On a global scale, this investment universe represents about a third of the healthcare sector’s total market cap, but measured in terms of value created, it captures more than 90% of the aggregate added value, according to the manager.
The medtech subsector in particular has been one to watch as the stocks can present entirely new business opportunities, he says.
‘What makes us particularly optimistic about the future are the new technologies – body sensors, smartphones, cloud and big data.’
An example of this is cloud-based services that allow medtech providers to actively manage patients with chronic diseases, including diabetes and congestive heart failure.
‘The medtech companies can, in collaboration with health insurance providers, establish new business models that promote accountability for treatment outcomes and benefit all parties involved, and that make a gradual transition to a fee-for-value healthcare system possible in the first place, as many have demanded.’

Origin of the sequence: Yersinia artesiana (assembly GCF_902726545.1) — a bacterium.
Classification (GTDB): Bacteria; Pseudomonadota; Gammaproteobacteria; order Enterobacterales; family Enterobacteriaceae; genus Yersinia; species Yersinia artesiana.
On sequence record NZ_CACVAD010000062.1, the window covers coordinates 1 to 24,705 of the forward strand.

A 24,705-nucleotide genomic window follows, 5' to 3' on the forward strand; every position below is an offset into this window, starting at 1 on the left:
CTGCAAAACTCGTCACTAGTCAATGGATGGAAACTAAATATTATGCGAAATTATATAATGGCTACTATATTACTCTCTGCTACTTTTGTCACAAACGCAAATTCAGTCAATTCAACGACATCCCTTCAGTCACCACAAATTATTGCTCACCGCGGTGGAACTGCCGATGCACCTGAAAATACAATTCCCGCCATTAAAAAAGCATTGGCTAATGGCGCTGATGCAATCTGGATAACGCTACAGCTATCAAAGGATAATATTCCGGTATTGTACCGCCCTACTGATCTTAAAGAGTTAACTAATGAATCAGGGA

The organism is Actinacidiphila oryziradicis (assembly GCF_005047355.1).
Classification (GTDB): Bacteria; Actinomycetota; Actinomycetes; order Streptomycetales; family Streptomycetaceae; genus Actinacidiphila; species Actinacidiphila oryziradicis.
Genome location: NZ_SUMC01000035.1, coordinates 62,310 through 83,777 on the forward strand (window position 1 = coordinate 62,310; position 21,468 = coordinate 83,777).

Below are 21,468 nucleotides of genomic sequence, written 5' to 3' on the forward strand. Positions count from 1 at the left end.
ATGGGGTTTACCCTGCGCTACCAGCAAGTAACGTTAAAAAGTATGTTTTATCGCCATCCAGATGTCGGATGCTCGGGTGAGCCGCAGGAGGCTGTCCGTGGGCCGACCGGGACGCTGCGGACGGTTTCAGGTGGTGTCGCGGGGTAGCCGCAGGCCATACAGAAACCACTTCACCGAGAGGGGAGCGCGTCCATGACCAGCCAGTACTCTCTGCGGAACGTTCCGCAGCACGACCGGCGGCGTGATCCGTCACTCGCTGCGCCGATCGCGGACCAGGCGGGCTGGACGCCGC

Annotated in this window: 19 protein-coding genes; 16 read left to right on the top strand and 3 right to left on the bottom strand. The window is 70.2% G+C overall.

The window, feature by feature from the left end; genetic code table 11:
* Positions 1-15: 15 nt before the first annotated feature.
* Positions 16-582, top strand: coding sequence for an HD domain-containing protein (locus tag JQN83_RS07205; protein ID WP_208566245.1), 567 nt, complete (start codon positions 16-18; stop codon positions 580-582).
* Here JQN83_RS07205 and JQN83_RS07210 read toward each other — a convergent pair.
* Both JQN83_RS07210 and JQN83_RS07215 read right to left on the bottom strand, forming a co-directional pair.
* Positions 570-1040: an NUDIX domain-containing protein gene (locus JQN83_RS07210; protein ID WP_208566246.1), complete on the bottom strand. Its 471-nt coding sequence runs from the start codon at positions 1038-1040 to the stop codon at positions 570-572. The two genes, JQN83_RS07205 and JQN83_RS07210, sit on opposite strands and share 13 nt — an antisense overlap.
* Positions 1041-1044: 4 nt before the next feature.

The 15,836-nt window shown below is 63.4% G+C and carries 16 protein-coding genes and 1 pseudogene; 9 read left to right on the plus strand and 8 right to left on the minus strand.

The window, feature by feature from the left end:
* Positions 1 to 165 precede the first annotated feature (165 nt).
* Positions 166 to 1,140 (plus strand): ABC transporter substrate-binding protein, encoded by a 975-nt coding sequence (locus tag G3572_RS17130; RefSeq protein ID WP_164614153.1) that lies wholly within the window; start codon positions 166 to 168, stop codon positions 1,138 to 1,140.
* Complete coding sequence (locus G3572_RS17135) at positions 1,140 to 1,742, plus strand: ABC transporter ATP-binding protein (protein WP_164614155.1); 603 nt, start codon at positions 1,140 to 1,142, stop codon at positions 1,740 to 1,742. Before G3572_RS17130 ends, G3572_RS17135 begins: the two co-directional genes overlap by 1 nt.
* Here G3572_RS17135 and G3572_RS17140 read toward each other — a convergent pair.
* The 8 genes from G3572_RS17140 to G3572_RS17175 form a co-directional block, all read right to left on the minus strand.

As new market opportunities, these stocks offer huge potential gains, the manager says.
However, in all sectors, it is important to identify investment targets that have not yet captured the attention of the mainstream investment community.
‘That might seem to be a mission impossible in today’s digital world. And yet there are companies waiting to be discovered.’
The manager names Fisher & Paykel Healthcare, a New Zealand-based respiratory device supplier he says is largely unknown in the broader investment community.
The Bellevue healthcare fund bought into the stock in the summer of 2012 and the shares have since more than quadrupled in value.
One stock with hidden potential, according to Blum, is US healthcare product provider Baxter, as it has reported a year-to-date performance of over 25%.
The company underwent structural shifts in the top management at the beginning of 2016 as Joe Almeida joined the company as CEO and Jay Saccaro as CFO, which has set a value creation process in motion, he explains.
‘The hidden potential of value plays such as Baxter is often underestimated and when, as is the case with Baxter, a new, highly qualified management team enters the picture, the risk/reward trade-off is extremely enticing.’
This article originally appeared in the December 2016 edition of Citywire Switzerland magazine.